# Adding and subtracting unlike fractions

This fifth grade lesson teaches how to add and subtract unlike fractions (fractions with different denominators). First, we use visual models to learn that the fractions need converted into like fractions, using equivalent fractions. Students do several exercises using visual models, and try to look for a pattern in the common denominators. The next lesson concentrates on how we find the common denominator.

The video below outlines a lesson plan for teaching adding unlike fractions (which I consider to be the most difficult topic in fraction arithmetic). In the video, I first go through exercises that have a visual model and the common denominator is given. Then, we work exercises without a visual model where the common denominator is still given. Lastly, we study the rule about finding the common denominator. I also have another lesson that concentrates on the common denominator.

Cover the page below the black line. Then try to figure out the addition problems below.

 + = 1 3 + 1 2 = What fraction  would this be?

 + = 1 3 + 1 4 = What fraction  would this be?

 + 1 3 + 1 2 ↓ ↓ + = 2 6 + 3 6 = 5 6
 + 1 3 + 1 4 ↓ ↓ + = 4 12 + 3 12 = 7 12
Did you solve the problems above?

The solution is this:

We convert the fractions so that they
become like fractions (the same
denominator), using equivalent fractions.

Then we can add or subtract.

1. Write the fractions shown by the pie images. Convert them into equivalent fractions with the same
denominator
(like fractions), and then add them. Color in the missing parts.

 a. + 1 2 + 1 4 ↓ ↓ + = + =
 b. + + ↓ ↓ + = + =
 c. + + ↓ ↓ + = + =

2. Convert the fractions to like fractions first, and then add or subtract. In the bottom problems (d-f), you
need to figure out what kind of pieces to use, but the top problems (a-c) will help you do that!

 a. + 1 2 + 1 6 ↓ ↓ + = + 1 6 =
 b. + 1 8 + 1 4 ↓ ↓ + = 1 8 + =
 c. + 1 6 + 1 4 ↓ ↓ + = + =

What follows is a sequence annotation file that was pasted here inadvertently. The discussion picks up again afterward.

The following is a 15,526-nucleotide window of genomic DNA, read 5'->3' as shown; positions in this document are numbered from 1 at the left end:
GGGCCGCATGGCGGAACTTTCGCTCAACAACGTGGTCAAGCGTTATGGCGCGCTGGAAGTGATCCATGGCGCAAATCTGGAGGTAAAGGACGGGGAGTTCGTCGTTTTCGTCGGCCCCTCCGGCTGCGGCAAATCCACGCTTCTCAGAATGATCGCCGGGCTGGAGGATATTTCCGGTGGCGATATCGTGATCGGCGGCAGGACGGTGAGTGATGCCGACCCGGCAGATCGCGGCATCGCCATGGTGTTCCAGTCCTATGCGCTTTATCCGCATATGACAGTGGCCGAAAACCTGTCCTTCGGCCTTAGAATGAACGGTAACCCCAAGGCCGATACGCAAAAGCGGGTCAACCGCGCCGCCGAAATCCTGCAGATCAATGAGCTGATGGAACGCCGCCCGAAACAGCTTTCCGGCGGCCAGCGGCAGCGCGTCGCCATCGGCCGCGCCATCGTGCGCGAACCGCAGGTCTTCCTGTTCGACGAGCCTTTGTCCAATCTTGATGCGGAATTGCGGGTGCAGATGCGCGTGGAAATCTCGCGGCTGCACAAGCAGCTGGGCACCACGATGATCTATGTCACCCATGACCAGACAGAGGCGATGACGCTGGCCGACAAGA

d. 5 6 − 1 2 ↓ ↓ 5 6 − =
 e. 5 8 − 1 4 ↓ ↓ − =
 f. 5 6 − 1 4 ↓ ↓ − =

 g. + 1 2 + 1 8 ↓ ↓ + = + =
 h. + 3 10 + 1 5 ↓ ↓ + = + =
 i. + 2 5 + 1 2 ↓ ↓ + = + =
 j. 1 2 + 3 8 ↓ ↓ − =
 k. 9 10 − 2 5 ↓ ↓ − =
 l. 4 5 − 1 2 ↓ ↓ − =

3. Split the parts only in the first fraction so that both fractions will have the same kind of parts. Add.

 a. 8 + 5 8 =
 b. + 3 4 =
 c. + 5 6 =

Now split the parts in both fractions so that they will have the same kind of parts. Add.

 d. 10 + 10 =
 e. 15 + =
 f. + =

4. Fill in the table based on the problems above. What kind of parts did the two fractions have at first?
What kind of parts did you use in the final addition?

 Types of parts: Converted to: a. 2nd parts and 8th parts 8th  parts b. 2nd parts and 4th parts _____ parts c. 3rd parts and 6th parts _____ parts

 Types of parts: Converted to: d. 2nd parts and 5th parts _____ parts e. 3rd parts and 5th parts _____ parts f. 3rd parts and 2nd parts _____ parts

5. Now think: How can you know into what kind of parts to convert the fractions that you are adding?
Can you see any patterns or rules in the table above?

6. Challenge: If you think you know what kind of parts to convert these fractions into, then try these
problems. Do not worry if you do not know how to do them—we will study this in the next lesson.

 a. 1 2 + 2 3 ↓ ↓ + =
 b. 2 3 − 2 5 ↓ ↓ − =
 c. 1 3 + 3 4 ↓ ↓ + =

This lesson is taken from my book Math Mammoth Fractions 1.

#### Math Mammoth Fractions 1

A self-teaching worktext for 5th grade that teaches fractions and their operations with visual models. The book covers fractions, mixed numbers, adding and subtracting like fractions, adding and subtracting mixed numbers, adding and subtracting unlike fractions, and comparing fractions.